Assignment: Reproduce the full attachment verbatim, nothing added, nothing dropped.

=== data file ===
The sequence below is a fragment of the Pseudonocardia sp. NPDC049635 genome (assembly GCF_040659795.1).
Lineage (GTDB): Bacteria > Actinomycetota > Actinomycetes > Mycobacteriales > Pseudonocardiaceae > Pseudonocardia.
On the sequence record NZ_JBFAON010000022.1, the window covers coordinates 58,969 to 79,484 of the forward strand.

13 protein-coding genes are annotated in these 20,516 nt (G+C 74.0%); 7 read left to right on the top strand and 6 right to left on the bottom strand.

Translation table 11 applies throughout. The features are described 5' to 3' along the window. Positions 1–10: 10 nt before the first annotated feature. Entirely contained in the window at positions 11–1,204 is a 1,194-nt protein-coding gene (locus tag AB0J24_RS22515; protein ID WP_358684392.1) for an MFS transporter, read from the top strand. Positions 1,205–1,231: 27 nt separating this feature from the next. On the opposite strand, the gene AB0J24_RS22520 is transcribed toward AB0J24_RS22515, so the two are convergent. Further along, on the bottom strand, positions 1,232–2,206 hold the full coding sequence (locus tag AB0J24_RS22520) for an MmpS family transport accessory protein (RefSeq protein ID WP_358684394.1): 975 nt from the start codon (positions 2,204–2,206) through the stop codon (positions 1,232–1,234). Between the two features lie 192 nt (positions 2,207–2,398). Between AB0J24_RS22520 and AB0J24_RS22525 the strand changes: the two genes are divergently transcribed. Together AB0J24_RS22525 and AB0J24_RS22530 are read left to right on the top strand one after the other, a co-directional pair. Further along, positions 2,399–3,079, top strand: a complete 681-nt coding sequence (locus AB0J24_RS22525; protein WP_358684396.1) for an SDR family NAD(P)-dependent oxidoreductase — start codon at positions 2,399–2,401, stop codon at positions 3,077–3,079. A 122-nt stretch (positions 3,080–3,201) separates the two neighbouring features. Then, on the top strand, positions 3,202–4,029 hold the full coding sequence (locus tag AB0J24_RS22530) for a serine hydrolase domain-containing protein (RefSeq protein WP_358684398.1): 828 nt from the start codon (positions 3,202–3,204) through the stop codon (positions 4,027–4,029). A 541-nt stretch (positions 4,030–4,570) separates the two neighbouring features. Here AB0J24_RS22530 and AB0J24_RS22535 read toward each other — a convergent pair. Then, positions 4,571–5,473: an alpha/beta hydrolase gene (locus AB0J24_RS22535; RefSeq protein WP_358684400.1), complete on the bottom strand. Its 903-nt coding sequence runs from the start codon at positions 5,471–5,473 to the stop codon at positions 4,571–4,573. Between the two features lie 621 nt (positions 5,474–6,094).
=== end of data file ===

The sequence below is a fragment of the Pseudonocardia sp. NPDC049635 genome (assembly GCF_040659795.1).
Lineage (GTDB): Bacteria > Actinomycetota > Actinomycetes > Mycobacteriales > Pseudonocardiaceae > Pseudonocardia.
On the sequence record NZ_JBFAON010000022.1, the window covers coordinates 58,969 to 79,484 of the forward strand.

13 protein-coding genes are annotated in these 20,516 nt (G+C 74.0%); 7 read left to right on the top strand and 6 right to left on the bottom strand.

Translation table 11 applies throughout. The features are described 5' to 3' along the window. Positions 1–10: 10 nt before the first annotated feature. Entirely contained in the window at positions 11–1,204 is a 1,194-nt protein-coding gene (locus tag AB0J24_RS22515; protein ID WP_358684392.1) for an MFS transporter, read from the top strand. Positions 1,205–1,231: 27 nt separating this feature from the next. On the opposite strand, the gene AB0J24_RS22520 is transcribed toward AB0J24_RS22515, so the two are convergent. Further along, on the bottom strand, positions 1,232–2,206 hold the full coding sequence (locus tag AB0J24_RS22520) for an MmpS family transport accessory protein (RefSeq protein ID WP_358684394.1): 975 nt from the start codon (positions 2,204–2,206) through the stop codon (positions 1,232–1,234). Between the two features lie 192 nt (positions 2,207–2,398). Between AB0J24_RS22520 and AB0J24_RS22525 the strand changes: the two genes are divergently transcribed. Together AB0J24_RS22525 and AB0J24_RS22530 are read left to right on the top strand one after the other, a co-directional pair. Further along, positions 2,399–3,079, top strand: a complete 681-nt coding sequence (locus AB0J24_RS22525; protein WP_358684396.1) for an SDR family NAD(P)-dependent oxidoreductase — start codon at positions 2,399–2,401, stop codon at positions 3,077–3,079. A 122-nt stretch (positions 3,080–3,201) separates the two neighbouring features. Then, on the top strand, positions 3,202–4,029 hold the full coding sequence (locus tag AB0J24_RS22530) for a serine hydrolase domain-containing protein (RefSeq protein WP_358684398.1): 828 nt from the start codon (positions 3,202–3,204) through the stop codon (positions 4,027–4,029). A 541-nt stretch (positions 4,030–4,570) separates the two neighbouring features. Here AB0J24_RS22530 and AB0J24_RS22535 read toward each other — a convergent pair. Then, positions 4,571–5,473: an alpha/beta hydrolase gene (locus AB0J24_RS22535; RefSeq protein WP_358684400.1), complete on the bottom strand. Its 903-nt coding sequence runs from the start codon at positions 5,471–5,473 to the stop codon at positions 4,571–4,573. Between the two features lie 621 nt (positions 5,474–6,094).